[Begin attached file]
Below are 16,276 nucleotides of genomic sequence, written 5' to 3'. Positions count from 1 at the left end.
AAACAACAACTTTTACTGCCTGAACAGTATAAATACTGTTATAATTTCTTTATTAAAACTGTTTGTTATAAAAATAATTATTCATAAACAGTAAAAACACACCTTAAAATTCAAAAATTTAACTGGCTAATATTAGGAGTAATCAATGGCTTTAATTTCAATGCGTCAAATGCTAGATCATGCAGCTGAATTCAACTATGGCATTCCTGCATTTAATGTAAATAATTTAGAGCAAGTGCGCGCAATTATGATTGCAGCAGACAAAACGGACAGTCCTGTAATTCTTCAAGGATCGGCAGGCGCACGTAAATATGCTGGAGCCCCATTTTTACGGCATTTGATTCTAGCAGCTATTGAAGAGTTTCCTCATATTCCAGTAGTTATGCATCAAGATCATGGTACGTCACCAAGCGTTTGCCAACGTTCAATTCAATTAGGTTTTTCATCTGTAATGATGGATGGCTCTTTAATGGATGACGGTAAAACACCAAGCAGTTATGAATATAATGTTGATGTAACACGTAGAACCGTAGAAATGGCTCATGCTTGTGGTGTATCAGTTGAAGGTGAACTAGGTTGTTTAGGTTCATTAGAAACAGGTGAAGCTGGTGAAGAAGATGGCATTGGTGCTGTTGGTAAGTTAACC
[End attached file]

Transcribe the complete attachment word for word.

Below are 16,276 nucleotides of genomic sequence, written 5' to 3'. Positions count from 1 at the left end.
AAACAACAACTTTTACTGCCTGAACAGTATAAATACTGTTATAATTTCTTTATTAAAACTGTTTGTTATAAAAATAATTATTCATAAACAGTAAAAACACACCTTAAAATTCAAAAATTTAACTGGCTAATATTAGGAGTAATCAATGGCTTTAATTTCAATGCGTCAAATGCTAGATCATGCAGCTGAATTCAACTATGGCATTCCTGCATTTAATGTAAATAATTTAGAGCAAGTGCGCGCAATTATGATTGCAGCAGACAAAACGGACAGTCCTGTAATTCTTCAAGGATCGGCAGGCGCACGTAAATATGCTGGAGCCCCATTTTTACGGCATTTGATTCTAGCAGCTATTGAAGAGTTTCCTCATATTCCAGTAGTTATGCATCAAGATCATGGTACGTCACCAAGCGTTTGCCAACGTTCAATTCAATTAGGTTTTTCATCTGTAATGATGGATGGCTCTTTAATGGATGACGGTAAAACACCAAGCAGTTATGAATATAATGTTGATGTAACACGTAGAACCGTAGAAATGGCTCATGCTTGTGGTGTATCAGTTGAAGGTGAACTAGGTTGTTTAGGTTCATTAGAAACAGGTGAAGCTGGTGAAGAAGATGGCATTGGTGCTGTTGGTAAGTTAACC